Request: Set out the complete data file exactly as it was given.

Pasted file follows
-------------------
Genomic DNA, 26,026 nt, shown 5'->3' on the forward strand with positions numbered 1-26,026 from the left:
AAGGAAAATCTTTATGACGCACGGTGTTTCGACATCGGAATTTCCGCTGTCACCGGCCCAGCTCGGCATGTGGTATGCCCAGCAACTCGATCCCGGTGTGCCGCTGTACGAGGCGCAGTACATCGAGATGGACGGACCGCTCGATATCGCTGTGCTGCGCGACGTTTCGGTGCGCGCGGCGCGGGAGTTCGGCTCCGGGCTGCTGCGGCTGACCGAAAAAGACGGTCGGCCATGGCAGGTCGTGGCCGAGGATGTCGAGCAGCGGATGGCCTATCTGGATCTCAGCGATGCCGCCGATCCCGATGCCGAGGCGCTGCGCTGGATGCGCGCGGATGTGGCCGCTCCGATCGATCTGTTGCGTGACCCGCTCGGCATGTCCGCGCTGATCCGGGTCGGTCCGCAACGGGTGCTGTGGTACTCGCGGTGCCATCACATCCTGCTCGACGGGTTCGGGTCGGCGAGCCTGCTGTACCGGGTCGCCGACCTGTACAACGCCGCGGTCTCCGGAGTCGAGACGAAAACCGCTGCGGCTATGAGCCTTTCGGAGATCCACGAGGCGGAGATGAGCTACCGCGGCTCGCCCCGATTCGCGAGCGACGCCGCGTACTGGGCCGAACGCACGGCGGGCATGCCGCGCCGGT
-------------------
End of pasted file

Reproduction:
Genomic DNA, 26,026 nt, shown 5'->3' on the forward strand with positions numbered 1-26,026 from the left:
AAGGAAAATCTTTATGACGCACGGTGTTTCGACATCGGAATTTCCGCTGTCACCGGCCCAGCTCGGCATGTGGTATGCCCAGCAACTCGATCCCGGTGTGCCGCTGTACGAGGCGCAGTACATCGAGATGGACGGACCGCTCGATATCGCTGTGCTGCGCGACGTTTCGGTGCGCGCGGCGCGGGAGTTCGGCTCCGGGCTGCTGCGGCTGACCGAAAAAGACGGTCGGCCATGGCAGGTCGTGGCCGAGGATGTCGAGCAGCGGATGGCCTATCTGGATCTCAGCGATGCCGCCGATCCCGATGCCGAGGCGCTGCGCTGGATGCGCGCGGATGTGGCCGCTCCGATCGATCTGTTGCGTGACCCGCTCGGCATGTCCGCGCTGATCCGGGTCGGTCCGCAACGGGTGCTGTGGTACTCGCGGTGCCATCACATCCTGCTCGACGGGTTCGGGTCGGCGAGCCTGCTGTACCGGGTCGCCGACCTGTACAACGCCGCGGTCTCCGGAGTCGAGACGAAAACCGCTGCGGCTATGAGCCTTTCGGAGATCCACGAGGCGGAGATGAGCTACCGCGGCTCGCCCCGATTCGCGAGCGACGCCGCGTACTGGGCCGAACGCACGGCGGGCATGCCGCGCCGGT